Boston (CBS CONNECTICUT) — Upon completion of their senior year, a majority of female students left their university with lower self-confidence than when they entered.
A study conducted last spring by the Office of Institutional Research, Planning and Assessment at Boston College found that women’s surveys – one conducted their freshman year, the other at graduation – showed a drop in confidence despite reports of high academic achievement.
In contrast, men generally gained self-confidence during their four years at BC, despite having lower average GPAs.
Some faculty members expressed shock at the disparity between the information reported in the women’s academic lives versus their personal lives.
“I think it became clear to us when we started having the conversations that it wasn’t just an academic thing, it was a cultural thing,” Vice President of Planning and Assessment Kelli Armstrong said. “We needed people outside just the academic culture to weigh in.”
Many faculty and sociologists suggested that pressure to look or dress in a certain way, hookup culture among students and the housing lottery on campus all played negative roles in female students’ lives.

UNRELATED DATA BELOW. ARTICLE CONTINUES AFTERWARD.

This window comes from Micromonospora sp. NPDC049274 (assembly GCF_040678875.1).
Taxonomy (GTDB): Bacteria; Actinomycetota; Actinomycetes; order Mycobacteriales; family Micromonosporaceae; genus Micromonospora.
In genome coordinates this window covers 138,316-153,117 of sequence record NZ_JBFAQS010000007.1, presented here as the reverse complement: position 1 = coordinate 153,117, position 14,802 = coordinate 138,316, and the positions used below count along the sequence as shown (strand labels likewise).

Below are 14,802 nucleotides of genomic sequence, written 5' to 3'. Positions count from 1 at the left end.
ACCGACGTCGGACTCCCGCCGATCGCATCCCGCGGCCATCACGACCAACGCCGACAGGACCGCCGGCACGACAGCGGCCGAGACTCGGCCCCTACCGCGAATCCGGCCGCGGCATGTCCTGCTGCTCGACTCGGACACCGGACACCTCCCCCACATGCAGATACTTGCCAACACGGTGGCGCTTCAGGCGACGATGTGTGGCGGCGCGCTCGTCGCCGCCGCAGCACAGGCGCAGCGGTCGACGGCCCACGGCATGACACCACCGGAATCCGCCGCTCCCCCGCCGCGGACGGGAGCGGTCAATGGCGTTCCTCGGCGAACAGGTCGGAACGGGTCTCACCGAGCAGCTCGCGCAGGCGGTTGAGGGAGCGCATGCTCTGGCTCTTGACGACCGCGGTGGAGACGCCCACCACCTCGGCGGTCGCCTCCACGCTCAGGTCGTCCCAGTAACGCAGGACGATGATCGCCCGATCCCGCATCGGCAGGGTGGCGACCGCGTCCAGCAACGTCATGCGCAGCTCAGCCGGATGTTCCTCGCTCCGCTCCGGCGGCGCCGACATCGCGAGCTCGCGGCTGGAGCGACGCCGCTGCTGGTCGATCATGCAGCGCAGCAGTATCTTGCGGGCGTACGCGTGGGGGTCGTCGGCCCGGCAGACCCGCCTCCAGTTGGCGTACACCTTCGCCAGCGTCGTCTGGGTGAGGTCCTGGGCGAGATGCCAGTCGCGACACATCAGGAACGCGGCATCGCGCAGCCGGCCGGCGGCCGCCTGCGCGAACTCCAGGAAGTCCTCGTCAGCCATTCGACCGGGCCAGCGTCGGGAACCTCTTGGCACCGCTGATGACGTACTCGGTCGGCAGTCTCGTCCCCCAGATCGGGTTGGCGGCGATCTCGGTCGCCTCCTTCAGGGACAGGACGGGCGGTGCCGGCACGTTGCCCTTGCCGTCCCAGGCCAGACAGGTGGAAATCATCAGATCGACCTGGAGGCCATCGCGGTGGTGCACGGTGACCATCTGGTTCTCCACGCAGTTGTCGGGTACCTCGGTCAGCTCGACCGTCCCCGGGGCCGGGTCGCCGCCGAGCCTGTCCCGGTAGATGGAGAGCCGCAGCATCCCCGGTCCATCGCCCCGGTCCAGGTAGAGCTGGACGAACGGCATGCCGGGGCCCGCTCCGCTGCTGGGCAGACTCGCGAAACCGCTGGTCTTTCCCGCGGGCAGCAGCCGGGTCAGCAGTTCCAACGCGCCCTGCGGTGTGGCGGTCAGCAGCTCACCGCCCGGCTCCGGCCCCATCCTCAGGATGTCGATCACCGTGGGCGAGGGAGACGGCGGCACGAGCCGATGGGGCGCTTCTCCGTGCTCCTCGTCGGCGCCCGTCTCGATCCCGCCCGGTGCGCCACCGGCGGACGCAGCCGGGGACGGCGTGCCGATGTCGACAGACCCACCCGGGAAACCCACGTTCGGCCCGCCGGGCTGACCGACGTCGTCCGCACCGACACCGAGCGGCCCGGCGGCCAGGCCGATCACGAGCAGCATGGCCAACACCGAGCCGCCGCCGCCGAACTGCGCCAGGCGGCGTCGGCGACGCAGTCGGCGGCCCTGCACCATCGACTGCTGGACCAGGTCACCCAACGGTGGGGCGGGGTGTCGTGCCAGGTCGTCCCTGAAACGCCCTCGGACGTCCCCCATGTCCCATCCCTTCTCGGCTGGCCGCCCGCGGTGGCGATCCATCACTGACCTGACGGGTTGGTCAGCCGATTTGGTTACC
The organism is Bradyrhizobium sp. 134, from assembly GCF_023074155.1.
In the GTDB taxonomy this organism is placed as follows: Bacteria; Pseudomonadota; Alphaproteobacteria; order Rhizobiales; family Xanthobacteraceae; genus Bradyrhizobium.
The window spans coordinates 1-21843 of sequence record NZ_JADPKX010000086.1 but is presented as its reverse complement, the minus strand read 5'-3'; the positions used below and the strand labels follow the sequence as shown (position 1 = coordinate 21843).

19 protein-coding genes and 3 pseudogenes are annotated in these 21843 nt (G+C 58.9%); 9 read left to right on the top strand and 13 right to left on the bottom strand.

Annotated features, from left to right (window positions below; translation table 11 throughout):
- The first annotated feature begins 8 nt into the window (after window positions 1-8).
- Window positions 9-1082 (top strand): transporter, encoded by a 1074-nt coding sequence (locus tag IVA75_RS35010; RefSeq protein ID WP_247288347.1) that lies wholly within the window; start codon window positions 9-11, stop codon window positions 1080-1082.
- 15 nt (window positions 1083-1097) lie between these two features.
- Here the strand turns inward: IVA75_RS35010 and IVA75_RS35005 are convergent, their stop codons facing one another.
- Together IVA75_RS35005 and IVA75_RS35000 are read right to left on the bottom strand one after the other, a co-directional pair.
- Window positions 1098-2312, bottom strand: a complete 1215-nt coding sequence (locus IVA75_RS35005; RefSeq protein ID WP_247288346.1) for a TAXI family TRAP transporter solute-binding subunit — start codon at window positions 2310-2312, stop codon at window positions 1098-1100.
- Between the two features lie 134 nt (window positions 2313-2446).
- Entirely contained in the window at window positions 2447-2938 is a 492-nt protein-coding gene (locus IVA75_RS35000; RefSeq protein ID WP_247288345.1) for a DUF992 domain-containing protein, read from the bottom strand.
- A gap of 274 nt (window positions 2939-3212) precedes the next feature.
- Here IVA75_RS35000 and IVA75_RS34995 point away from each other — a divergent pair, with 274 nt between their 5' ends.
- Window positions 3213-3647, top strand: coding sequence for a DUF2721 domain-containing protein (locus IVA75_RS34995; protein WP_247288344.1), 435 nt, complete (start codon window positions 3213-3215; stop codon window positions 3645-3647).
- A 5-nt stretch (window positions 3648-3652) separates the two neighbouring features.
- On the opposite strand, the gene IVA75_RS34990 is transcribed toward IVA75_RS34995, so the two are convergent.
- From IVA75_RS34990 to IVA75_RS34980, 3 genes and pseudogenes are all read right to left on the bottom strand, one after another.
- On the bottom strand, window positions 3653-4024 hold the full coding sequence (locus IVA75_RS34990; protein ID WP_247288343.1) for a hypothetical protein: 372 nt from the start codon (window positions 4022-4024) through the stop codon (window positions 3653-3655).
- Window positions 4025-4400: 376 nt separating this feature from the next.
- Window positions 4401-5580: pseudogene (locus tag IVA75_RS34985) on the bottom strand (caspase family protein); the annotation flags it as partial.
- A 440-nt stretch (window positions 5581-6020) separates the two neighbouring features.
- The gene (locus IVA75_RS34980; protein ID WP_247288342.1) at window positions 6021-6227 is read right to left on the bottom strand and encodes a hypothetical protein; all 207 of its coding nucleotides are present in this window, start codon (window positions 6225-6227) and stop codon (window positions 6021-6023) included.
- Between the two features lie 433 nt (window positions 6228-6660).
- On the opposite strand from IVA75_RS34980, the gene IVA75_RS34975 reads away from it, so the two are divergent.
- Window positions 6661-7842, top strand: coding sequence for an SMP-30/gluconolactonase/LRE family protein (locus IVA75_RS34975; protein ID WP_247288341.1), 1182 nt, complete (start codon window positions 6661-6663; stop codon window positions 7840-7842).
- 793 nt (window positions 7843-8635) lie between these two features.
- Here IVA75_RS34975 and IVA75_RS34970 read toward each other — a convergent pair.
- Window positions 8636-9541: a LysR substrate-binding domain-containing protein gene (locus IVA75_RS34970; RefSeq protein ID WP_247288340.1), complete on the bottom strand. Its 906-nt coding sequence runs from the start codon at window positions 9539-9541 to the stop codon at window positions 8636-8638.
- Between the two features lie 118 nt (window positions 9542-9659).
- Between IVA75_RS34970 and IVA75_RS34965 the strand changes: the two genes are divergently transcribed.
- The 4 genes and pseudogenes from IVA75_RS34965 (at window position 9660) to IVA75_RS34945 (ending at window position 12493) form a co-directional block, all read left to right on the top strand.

Chair of the history department, Robin Fleming, was among the faculty who expressed shock at the statistics.
“None of us ever had a clue about this, and it turns out that it’s this incredible drama for everybody,” Fleming told BC’s Heights publication. “How is it that we never knew this?” She added that conversations initiated by the committee enlightened her to “this total disjuncture between student life and academic life.”
Among the questions asked at the freshman student orientation, and again their senior year included: “What do you think of your academic achievement” and “How would you rate your drive to succeed?”
Maria Pascucci, the founder of Campus Calm, a national organization to help college-age women lead happier, healthy lives, told USA Today’s collegiate correspondent that there is a constant strain for women to be perfect all the time.
She added that mixed media messages demanding women to strive to be the best while buying and wanting more leads many college students to confusion.
“In our society, being a perfectionist is a glorified and socially acceptable form of self-abuse,” Pascucci told USA Today.